Sample text for The courage of Sarah Noble / by Alice Dalgliesh ; illustrations by Leonard Weisgard.

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The Indian children did come, again and again. Sarah soon lost all fear of them, and they of her. At first the children all looked alike to Sarah, then she began to know each one. Two of them she liked better than all the others. They were brother and sister, a tall serious boy and a little girl with lively black eyes.

Sometimes Sarah tried to read to them but after the first time they did not listen. So Sarah tried teaching them words. Pointing to the table, stool, fire, she would say the name slowly and clearly. Then the Indian children said-or tried to say-the words, shouting with laughter when their tongues could not find a way around the strange sounds.

They, in turn, showed her where the wild strawberries grew. So she went out and filled a basket with the berries, which were like red jewels in the grass. when John Noble came home with a duck he had shot, or a fish caught in the river, he would find ripe berries waiting, too.

They traded with the Indians for corn, and ground it with the small mortar and pestle thomas had brought in one of the saddle bags. Sarah made corn cakes with it, cooking them in the ashes, and all the time she thought of her mother's good bread, baked in the oven. If she had an oven...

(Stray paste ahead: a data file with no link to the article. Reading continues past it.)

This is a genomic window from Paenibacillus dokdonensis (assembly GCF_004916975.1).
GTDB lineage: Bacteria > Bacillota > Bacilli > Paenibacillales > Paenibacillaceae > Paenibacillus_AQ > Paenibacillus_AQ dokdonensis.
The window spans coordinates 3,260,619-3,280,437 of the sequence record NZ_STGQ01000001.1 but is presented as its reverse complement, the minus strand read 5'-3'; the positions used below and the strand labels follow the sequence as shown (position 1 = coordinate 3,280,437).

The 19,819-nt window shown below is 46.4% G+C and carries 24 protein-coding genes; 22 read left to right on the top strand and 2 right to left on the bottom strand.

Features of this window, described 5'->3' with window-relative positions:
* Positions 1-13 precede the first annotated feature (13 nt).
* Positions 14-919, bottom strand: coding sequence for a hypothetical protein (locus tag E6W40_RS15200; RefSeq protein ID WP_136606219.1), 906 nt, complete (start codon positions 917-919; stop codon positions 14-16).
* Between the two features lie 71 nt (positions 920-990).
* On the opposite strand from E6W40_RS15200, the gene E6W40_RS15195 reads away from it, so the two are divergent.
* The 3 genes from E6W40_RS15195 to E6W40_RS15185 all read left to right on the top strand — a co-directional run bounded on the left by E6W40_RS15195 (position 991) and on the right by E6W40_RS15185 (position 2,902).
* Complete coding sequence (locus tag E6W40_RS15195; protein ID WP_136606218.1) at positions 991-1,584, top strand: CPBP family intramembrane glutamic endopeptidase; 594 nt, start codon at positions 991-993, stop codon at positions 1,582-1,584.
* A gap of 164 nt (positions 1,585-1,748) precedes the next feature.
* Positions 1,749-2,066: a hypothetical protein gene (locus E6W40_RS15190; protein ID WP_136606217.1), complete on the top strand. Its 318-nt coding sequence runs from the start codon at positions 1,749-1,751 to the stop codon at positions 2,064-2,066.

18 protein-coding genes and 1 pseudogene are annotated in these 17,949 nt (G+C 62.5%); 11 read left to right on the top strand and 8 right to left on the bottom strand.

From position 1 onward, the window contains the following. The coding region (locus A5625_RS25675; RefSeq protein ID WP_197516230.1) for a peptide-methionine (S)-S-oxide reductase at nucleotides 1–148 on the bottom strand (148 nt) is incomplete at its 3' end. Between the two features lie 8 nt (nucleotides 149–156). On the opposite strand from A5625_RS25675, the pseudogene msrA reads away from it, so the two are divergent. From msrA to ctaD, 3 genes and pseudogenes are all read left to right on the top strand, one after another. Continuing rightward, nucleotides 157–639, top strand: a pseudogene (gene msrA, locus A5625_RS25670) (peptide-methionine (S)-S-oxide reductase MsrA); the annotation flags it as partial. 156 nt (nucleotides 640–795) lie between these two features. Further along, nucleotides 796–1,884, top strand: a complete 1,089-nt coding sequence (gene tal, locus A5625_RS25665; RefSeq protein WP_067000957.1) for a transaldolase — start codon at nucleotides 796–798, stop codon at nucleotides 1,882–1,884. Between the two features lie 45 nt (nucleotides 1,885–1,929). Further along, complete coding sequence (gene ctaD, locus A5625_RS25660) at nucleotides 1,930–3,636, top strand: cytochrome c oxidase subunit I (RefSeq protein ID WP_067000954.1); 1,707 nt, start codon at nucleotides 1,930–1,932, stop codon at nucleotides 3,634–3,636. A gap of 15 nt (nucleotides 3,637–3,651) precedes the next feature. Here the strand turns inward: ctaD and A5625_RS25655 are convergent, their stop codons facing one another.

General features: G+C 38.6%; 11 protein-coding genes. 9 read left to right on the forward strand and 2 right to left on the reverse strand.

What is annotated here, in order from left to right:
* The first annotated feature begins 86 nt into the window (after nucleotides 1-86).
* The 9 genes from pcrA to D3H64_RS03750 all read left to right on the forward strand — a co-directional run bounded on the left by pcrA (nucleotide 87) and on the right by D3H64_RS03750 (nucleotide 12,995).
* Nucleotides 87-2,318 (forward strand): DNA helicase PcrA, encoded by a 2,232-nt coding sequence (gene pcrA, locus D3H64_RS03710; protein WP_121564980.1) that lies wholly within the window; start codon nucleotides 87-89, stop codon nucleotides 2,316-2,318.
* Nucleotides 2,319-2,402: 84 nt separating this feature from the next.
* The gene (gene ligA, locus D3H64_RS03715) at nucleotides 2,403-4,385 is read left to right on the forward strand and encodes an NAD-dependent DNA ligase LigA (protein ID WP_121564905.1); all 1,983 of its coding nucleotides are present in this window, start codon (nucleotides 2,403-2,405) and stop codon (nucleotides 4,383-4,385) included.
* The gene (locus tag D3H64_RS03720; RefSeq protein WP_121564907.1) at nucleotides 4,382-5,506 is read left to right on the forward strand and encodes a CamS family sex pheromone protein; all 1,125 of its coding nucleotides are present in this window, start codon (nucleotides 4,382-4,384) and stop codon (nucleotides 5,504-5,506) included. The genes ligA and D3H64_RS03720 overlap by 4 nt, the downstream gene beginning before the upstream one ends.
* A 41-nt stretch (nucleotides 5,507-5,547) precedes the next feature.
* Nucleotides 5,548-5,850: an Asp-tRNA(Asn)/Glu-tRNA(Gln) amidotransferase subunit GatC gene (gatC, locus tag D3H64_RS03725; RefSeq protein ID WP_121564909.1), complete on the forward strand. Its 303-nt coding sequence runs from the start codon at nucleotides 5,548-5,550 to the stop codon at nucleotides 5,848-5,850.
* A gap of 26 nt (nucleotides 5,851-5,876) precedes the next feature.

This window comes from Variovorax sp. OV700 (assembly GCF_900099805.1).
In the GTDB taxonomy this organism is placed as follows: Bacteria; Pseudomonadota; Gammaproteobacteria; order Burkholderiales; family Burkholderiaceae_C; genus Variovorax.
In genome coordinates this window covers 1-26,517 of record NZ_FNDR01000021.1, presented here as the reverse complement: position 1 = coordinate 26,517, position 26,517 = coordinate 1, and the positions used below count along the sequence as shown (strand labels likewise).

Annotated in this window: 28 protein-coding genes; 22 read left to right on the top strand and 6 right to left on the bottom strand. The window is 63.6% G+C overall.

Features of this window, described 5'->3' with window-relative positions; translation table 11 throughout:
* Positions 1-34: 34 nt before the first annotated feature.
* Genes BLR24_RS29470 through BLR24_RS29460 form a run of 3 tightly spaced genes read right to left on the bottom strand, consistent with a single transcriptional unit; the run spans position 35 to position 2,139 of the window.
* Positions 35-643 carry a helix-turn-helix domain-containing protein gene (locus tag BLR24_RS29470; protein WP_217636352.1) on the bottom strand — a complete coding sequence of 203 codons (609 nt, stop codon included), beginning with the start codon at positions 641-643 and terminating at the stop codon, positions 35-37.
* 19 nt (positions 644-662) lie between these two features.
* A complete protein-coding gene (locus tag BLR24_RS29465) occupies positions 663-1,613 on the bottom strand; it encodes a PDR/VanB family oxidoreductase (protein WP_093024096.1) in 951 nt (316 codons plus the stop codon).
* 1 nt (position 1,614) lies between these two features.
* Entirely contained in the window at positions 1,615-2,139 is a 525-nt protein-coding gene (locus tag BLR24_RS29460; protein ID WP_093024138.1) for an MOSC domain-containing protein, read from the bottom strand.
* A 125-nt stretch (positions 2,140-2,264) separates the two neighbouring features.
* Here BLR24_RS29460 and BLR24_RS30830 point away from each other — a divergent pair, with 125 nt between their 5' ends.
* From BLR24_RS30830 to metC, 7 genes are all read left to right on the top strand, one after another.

"I need help to raise the logs for the house," John Noble said. "There is a tall Indian who has said he will help me. I cannot say his name so I will call him Tall John. He speaks a few words of English."

"Father," Sarah said, "the Indian children point to their houses and want me to visit them. Should I go?"

John Noble did not answer at once. He sat with his head in his hands saying not a word. This was his daughter, and he had brought her to this wild place. Often and often he had wondered if he had done right. And what, after all, did he know about these strange people?

Sarah waited for her father to speak.

At last he said, "Tall John has two children, Sarah. I think they are among those who come here. I would trust you to go to the house of Tall John."

"Oh!" said Sarah. "It is Tall John's children that I like!"

So Sarah went often to the house of Tall John and his wife. she could not say the long, long names of the children, so she called the boy Small John and the girl Mary, after her mother.

The Indian children called her Sarah, for that was a name easy to say.

"Sar-ah, Sar-ah, Sar-ah!" Their high, clear voices echoed up and down the valley as she played with them and learned their games.

"Sar-ah, Sar-ah!"

Library of Congress subject headings for this publication:
Frontier and pioneer life -- Fiction.
Indians of North America -- Fiction.
Fear -- Fiction.